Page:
(top) Zonal-mean vertical velocity (Pa s−1) at 700 hPa for (a) weak (Ae = 3 K) and (b) strong (Ae = 12 K) zonally symmetric forcings. The red squares mark the points included in integration of the ascending mass flux at 700 hPa , defined by (7). (bottom) Time-mean winds for (c) weak (Ae = 12 K) and (d) strong (Ae = 48 K) zonally asymmetric forcings. Color shading shows vertical velocity (Pa s−1) at 700 hPa, vectors show horizontal winds at 200 hPa, and the magenta contour marks zero vertical velocity.

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    Dependence of mass flux indices on forcing strength for (a) symmetric and (b) asymmetric forcings (kg s−1). The red lines are the streamfunction maxima of the winter cells (from 30°S to 30°N), and the blue lines are the vertical ascending mass flux defined in (7) and (8). The black dashed–dotted lines show an approximate linear scaling for . In (b), the green line is the quasi-linear approximation for the mass flux given in (11), and the black dashed line is the same approximation but using a spatially invariant stratification equal to twice that in the unforced model (see text for details).

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    Thermally direct ascending mass flux calculated using (9). The blue line is for zonally symmetric forcings, and the red line is for zonally asymmetric forcings.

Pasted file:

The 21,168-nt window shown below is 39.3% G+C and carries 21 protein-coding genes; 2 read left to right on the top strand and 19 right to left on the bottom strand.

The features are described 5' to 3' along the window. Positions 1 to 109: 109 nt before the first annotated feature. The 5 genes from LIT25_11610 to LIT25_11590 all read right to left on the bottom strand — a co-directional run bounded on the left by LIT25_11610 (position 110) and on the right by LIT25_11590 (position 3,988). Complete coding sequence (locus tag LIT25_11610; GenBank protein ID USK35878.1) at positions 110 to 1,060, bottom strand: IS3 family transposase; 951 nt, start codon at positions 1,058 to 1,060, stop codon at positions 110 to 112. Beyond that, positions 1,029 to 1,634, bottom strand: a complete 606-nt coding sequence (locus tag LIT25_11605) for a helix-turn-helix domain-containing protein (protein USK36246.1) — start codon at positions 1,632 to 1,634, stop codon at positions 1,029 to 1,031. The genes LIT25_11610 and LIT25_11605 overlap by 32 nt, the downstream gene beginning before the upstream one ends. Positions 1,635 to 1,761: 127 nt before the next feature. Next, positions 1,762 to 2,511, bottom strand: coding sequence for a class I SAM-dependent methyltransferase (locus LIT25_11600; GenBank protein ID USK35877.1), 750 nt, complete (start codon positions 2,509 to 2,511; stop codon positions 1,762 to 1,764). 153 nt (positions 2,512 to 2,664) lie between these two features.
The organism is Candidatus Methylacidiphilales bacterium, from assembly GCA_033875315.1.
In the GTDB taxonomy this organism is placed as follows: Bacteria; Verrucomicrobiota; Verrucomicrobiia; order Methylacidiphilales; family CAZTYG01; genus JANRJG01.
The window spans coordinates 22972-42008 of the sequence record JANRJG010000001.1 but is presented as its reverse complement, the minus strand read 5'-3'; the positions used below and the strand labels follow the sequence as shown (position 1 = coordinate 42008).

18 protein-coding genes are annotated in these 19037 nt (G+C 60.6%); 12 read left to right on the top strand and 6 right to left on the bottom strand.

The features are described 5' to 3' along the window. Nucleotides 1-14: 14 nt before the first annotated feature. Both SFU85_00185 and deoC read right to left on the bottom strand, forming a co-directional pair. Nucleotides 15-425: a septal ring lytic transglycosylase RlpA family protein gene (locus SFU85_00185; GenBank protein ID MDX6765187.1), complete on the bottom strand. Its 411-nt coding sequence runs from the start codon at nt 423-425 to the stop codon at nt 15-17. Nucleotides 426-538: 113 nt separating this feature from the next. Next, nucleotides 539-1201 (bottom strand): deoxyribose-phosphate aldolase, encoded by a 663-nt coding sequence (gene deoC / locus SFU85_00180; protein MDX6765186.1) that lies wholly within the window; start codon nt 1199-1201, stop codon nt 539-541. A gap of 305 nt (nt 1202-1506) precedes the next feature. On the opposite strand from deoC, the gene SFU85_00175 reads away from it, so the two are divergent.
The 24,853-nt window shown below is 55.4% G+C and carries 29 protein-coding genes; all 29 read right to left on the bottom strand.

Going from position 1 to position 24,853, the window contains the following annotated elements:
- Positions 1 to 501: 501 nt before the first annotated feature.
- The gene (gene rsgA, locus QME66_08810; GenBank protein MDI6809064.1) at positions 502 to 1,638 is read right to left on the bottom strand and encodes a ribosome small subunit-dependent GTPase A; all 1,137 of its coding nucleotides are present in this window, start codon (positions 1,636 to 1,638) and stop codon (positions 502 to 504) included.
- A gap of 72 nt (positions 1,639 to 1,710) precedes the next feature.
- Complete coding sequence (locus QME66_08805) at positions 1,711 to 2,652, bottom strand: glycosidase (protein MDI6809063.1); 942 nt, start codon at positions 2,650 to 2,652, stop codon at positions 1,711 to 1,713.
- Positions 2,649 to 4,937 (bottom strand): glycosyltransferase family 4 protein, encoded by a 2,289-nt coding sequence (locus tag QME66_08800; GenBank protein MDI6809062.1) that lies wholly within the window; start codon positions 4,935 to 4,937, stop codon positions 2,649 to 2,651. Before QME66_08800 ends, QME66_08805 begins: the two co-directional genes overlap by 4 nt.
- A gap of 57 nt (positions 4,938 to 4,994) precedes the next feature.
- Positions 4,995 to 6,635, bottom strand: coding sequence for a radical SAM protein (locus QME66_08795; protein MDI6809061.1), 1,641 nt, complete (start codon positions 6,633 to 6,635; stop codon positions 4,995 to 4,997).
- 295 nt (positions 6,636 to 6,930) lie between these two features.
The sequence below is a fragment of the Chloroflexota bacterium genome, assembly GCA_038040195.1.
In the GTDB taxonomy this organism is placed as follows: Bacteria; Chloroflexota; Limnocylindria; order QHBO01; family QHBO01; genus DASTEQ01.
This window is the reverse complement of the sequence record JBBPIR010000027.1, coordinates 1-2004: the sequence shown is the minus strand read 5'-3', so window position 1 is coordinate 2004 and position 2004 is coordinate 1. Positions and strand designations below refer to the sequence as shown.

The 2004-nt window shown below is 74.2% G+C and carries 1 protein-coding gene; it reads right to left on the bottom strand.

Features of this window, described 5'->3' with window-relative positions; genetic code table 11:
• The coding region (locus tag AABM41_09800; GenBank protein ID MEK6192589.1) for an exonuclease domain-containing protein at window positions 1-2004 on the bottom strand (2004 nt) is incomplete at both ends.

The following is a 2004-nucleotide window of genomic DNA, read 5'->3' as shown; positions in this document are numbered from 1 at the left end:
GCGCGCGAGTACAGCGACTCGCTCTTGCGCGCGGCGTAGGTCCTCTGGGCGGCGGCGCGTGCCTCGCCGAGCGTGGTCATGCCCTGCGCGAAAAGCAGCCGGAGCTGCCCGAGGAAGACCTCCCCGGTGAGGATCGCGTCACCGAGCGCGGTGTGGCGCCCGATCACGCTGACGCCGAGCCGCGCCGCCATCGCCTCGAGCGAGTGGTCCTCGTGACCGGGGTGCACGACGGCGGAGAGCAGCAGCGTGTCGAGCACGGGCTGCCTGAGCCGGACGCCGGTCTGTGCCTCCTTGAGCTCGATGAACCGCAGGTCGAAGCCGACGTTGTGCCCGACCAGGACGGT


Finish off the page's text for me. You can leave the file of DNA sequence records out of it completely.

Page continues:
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    The maximum magnitude of the zonal-mean mass streamfunction (kg s−1) in the summer cells (from 20° to 50°N). The blue line is for zonally symmetric forcings, and the red line is for zonally asymmetric forcings.

  • View in gallery

    The streamfunction maxima of the winter cells (red line), and the vertical ascending mass flux in the zonally asymmetric component of the circulation (blue line), all for zonally asymmetric forcings. The blue line () was calculated by applying (8) to the zonally asymmetric component of vertical velocity. The black dashed–dotted lines show approximate linear scalings. The red line is identical to that shown in Fig. 8b.

  • View in gallery

    (a) Minimum absolute vorticity (dashed lines with circles; s−1) and maximum local Rossby number (solid lines with squares) in the region 175–250 hPa, 10°–40°N, 40°–160°E, and for different forcing strengths. Blue lines are for zonally symmetric forcing, and red lines are for zonally asymmetric forcing. (b) Zonal-mean absolute vorticity for zonally symmetric forcings with (red lines) and (blue lines) and for the zonally asymmetric forcing with (green lines). The Coriolis parameter is shown as the black dashed–dotted line for reference. The vertical dashed lines are the latitudes (10° and 40°N) between which the extrema of absolute vorticity and in (a) are selected.

  • View in gallery